“It is with great sadness that eBay’s Chief Headless Turkey, John Donahoe, announces the probable demise of eBay’s most ugly daughter, PayPal. Donahoe says that PayPal is expected to be soon stricken by particularly virulent strains of Visa/Mastercard simplified “online” payments processing, and these afflictions will be greatly aggravated by PayPal’s lack of any direct financial institutions support and a great deal of PayPal merchant dissatisfaction, particularly with respect to PayPal’s grossly unfair, “all responsibility avoiding” user agreement, most primitive risk management processes, and grossly unprofessional, buyer-biased and fraud-facilitating (indeed, effectively non existent) transactions mediation—to name just a few of the problems that PayPal “merchant” payees have to endure.
“Donahoe says that after such affliction PayPal’s health may be expected to deteriorate rapidly and, if ultimately not completely incapacitated, will most likely be kept alive only with the aid of the “life support” provided by eBay’s mandating the use of PayPal on what little there will eventually be left of the Donahoe-devastated eBay Marketplaces. There is no cure for this condition and the “eBafia Don” is particularly saddened by the inevitable presumption that it is unlikely that PayPal will be able to continue to underpin the eBay Marketplaces’ deteriorating revenues too far into the future.”
Yes, it’s a send-up but, still, it accurately describes PayPal’s unregulated, most unprofessional, “clunky” operation. Had the developers of the original “bankcard” concept ever behaved the way PayPal behaves, towards its payees in particular, credit/debit cards would never have gotten off the ground, and we would still be paying for all our purchases with bits of paper and little metal discs.
PayPal is not a “bank” and is not prudentially regulated as are the banks. PayPal has been forced down the throats of eBay merchants—much to the distaste of most of them. Without eBay’s mandating the use of PayPal it would still be little known (and conversely, without PayPal, the eBay Marketplace would be going down the toilet at an even faster rate than it presently is) and, regardless, PayPal is the most despised, unprofessional, unscrupulous, wire fraud-facilitating payments processor on the planet.
No thinking person should ever allow PayPal to draw funds directly from a bank account. PayPal should only be given access to funds via a retail bank-branded Visa/Mastercard credit card account: that is the only way to get any protection from PayPal’s fraud-facilitating practices and to get any effective transaction mediation—and then not from PayPal but from your retail bank via their real credit card transaction-mediation process.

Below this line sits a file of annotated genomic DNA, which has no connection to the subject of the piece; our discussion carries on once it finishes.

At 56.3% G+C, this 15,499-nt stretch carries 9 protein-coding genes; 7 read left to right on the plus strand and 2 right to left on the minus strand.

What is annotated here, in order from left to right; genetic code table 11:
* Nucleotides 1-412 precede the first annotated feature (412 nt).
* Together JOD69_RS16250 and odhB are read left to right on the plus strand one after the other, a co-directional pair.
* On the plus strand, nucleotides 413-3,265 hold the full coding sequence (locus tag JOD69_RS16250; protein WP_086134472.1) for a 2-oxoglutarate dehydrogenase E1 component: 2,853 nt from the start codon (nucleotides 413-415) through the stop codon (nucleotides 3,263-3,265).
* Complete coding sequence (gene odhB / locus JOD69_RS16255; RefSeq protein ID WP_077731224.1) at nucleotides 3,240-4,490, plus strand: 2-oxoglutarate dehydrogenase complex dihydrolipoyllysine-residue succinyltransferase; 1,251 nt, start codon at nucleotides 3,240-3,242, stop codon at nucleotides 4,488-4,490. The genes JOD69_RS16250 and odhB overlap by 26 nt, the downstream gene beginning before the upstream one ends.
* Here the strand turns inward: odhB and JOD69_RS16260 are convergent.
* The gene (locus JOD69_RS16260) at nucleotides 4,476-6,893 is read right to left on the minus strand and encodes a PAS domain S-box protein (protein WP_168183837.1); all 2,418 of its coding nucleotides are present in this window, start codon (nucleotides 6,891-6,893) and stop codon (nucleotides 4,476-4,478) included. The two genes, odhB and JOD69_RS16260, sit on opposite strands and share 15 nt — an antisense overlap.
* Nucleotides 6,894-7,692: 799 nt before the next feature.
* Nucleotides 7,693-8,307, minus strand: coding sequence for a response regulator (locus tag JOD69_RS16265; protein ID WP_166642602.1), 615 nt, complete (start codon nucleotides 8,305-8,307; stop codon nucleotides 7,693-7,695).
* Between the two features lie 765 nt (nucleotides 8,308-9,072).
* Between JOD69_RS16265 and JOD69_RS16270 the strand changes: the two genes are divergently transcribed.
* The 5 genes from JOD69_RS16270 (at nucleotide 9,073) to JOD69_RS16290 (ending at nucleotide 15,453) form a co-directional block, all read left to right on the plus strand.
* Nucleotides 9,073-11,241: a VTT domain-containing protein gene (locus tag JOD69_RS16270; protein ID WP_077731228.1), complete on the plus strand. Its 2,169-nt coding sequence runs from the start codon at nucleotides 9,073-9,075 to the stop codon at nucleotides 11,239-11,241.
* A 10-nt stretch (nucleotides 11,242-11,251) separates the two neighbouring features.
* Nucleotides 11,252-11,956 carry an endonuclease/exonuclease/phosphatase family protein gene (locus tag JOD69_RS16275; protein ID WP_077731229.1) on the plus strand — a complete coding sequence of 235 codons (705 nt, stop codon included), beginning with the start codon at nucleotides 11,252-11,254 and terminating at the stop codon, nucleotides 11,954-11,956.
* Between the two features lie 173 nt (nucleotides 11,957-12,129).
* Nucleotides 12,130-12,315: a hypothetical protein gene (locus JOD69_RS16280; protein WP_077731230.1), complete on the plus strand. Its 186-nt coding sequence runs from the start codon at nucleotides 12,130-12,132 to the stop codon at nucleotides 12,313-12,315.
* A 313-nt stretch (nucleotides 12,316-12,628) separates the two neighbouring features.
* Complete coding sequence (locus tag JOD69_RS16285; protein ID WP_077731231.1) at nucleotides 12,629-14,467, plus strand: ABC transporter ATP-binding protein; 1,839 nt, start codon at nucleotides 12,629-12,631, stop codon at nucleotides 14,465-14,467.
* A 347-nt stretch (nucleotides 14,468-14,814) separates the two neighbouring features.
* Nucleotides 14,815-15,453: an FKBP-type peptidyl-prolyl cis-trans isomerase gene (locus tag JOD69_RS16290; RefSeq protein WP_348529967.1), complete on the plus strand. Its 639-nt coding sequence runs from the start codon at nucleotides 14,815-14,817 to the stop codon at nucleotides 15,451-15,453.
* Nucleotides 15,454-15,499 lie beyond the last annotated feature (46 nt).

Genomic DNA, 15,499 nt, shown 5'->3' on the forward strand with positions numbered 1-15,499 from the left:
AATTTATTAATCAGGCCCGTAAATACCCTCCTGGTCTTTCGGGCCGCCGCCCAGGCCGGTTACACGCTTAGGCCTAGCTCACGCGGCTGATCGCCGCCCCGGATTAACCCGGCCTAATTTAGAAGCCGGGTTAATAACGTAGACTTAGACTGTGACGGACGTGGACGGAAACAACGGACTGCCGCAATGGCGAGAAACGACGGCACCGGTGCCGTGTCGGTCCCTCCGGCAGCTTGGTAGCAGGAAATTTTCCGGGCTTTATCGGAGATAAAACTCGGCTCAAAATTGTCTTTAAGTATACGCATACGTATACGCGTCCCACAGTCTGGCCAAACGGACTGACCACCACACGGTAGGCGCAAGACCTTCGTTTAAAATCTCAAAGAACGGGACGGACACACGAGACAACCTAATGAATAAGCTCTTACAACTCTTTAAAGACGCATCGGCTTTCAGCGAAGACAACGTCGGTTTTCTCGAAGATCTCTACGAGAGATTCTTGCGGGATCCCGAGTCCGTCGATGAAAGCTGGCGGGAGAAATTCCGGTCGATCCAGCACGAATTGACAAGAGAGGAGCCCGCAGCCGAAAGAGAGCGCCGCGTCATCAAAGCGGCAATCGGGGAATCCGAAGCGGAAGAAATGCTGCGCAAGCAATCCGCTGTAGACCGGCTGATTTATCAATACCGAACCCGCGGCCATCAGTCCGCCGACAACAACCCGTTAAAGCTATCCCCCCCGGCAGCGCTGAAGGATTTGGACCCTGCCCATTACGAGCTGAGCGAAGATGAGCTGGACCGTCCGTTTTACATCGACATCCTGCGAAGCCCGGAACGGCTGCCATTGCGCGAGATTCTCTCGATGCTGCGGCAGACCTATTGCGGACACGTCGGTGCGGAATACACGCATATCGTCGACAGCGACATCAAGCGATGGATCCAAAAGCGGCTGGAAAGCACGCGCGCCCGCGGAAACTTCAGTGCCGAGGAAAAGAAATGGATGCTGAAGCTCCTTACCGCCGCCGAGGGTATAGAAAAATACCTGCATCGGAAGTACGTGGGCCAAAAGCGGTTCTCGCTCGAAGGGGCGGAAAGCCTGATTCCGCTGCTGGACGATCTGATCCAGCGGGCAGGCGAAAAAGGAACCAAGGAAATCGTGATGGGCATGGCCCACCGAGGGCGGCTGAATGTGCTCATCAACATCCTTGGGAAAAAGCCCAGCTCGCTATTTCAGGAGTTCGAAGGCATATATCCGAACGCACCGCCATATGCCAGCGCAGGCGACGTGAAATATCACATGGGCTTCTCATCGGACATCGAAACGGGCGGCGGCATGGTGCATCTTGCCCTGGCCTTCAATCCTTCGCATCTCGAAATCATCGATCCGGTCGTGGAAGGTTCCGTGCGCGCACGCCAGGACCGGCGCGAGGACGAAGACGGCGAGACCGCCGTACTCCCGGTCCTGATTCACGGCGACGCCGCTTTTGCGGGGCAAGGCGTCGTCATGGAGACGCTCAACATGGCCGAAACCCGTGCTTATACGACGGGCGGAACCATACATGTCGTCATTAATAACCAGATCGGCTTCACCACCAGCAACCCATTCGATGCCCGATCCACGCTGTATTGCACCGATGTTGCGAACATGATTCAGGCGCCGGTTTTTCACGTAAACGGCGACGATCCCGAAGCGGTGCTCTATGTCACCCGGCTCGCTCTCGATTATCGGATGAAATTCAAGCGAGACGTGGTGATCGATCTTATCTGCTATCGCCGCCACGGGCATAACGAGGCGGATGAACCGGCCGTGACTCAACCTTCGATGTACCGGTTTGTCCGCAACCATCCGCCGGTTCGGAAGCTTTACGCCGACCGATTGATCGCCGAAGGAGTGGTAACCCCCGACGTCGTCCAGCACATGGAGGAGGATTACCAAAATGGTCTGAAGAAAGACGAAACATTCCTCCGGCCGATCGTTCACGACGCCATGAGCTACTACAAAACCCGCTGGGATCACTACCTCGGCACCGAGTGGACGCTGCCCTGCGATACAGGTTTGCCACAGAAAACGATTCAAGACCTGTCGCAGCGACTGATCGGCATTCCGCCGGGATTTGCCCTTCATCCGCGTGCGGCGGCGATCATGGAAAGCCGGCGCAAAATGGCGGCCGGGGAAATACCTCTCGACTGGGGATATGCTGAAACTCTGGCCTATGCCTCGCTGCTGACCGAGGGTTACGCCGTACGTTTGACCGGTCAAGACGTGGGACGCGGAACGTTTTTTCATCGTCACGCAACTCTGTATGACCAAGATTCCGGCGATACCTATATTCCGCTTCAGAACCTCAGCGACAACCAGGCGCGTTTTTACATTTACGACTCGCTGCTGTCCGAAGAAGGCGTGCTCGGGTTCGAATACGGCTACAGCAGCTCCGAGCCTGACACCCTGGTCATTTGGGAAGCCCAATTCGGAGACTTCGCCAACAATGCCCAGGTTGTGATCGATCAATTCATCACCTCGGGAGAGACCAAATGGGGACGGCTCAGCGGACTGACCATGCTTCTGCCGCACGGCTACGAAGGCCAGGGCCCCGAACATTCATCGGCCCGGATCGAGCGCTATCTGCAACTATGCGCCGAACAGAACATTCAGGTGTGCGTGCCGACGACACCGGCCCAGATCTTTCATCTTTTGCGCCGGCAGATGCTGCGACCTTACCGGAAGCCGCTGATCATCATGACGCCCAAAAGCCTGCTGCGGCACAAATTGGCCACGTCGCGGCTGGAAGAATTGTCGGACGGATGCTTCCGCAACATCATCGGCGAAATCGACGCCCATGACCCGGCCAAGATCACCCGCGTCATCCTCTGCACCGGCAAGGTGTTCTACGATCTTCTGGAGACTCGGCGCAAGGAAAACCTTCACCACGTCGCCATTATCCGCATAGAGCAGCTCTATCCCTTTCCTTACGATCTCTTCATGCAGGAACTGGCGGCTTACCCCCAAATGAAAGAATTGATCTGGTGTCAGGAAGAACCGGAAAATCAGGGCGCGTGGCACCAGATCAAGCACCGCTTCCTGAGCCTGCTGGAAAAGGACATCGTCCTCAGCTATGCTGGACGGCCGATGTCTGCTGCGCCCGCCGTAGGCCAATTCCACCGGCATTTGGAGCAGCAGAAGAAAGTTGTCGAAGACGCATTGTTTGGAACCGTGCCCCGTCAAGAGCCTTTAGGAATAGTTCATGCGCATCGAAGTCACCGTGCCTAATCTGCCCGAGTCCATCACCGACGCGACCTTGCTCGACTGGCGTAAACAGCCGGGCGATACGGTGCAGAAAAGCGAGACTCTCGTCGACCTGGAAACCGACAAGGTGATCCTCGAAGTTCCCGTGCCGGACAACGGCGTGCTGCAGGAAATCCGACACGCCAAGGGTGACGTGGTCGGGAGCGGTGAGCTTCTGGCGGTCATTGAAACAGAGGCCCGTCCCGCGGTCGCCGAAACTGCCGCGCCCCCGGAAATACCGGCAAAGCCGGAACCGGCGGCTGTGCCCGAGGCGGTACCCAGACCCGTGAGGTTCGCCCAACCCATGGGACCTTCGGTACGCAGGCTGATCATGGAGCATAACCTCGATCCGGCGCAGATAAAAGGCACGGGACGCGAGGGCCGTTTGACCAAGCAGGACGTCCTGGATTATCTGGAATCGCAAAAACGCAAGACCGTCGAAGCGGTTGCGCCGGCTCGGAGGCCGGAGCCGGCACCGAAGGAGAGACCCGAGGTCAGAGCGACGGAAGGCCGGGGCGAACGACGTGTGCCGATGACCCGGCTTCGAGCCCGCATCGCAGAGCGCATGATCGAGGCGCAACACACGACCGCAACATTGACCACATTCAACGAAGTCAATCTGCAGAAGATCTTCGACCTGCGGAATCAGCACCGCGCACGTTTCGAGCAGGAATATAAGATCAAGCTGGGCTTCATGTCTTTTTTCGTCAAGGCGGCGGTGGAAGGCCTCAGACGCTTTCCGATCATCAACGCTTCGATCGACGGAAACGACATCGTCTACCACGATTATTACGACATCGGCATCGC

All the payments processors that do not have the direct underlying risk-managing and real transaction-mediation support of the retail financial institutions (the “banks”) that are ultimately involved at either end of each transaction—as does have the likes of Visa/Mastercard—suffer all the same material handicaps that PayPal suffers. The “banks” may be disliked by some but they at least supply a “professional” payments processing service.
Undoubtedly, if and when the retail banks decide they want to take the final step (and probably the greater risk and extra work involved) and offer a simpler, “online” payments process, similar to that which PayPal offers, to the many amateur merchants who may otherwise not want (or not qualify for) a bank credit card “merchant” account, and the banks offer that service in their usual professional manner via the likes of Visa/Mastercard, the clunky PayPal will very quickly disappear into the history books—there is nothing surer than the sun will rise in the morning.
Enron / eBay / PayPal / Donahoe: Dead Men Walking.
What's the advantage?
I can see how the near field stuff can be convenient for buying a coffee. It has been possible, for several years, to buy a tube ticket simply by sticking your card into a machine, without those tedious extra 2 seconds required to enter your PIN.
But if I am buying something big and expensive enough to require home delivery, I will have invested some considerable time in researching and choosing the item, probably visiting several shops to look at the alternatives (even if I ultimately buy online). What is the problem with just using my existing credit card to pay?
Having to pre-load my phone with cash is a non-starter. You will either find there isn't enough on the phone to buy what you want (even though you have enough in the bank), or worst case you accidentally go overdrawn even though you have cash on your phone. Why wouldn't I just use my credit card?
Not to mention a whole new raft of issues of security, consumer rights, scams, small print, handing over my cahs to unregulated companies, etc. No thanks.
"the American Express network of terminals and cash points"
This must be a US-only thing, right?
In the UK: I've not seen any, ever (unless they're hidden in Amex offices).
In France, Germany, Italy (admittedly a few years ago) never seen any either.
Amex is the corporate travel agent's friend. To the rest of us, it's worthless.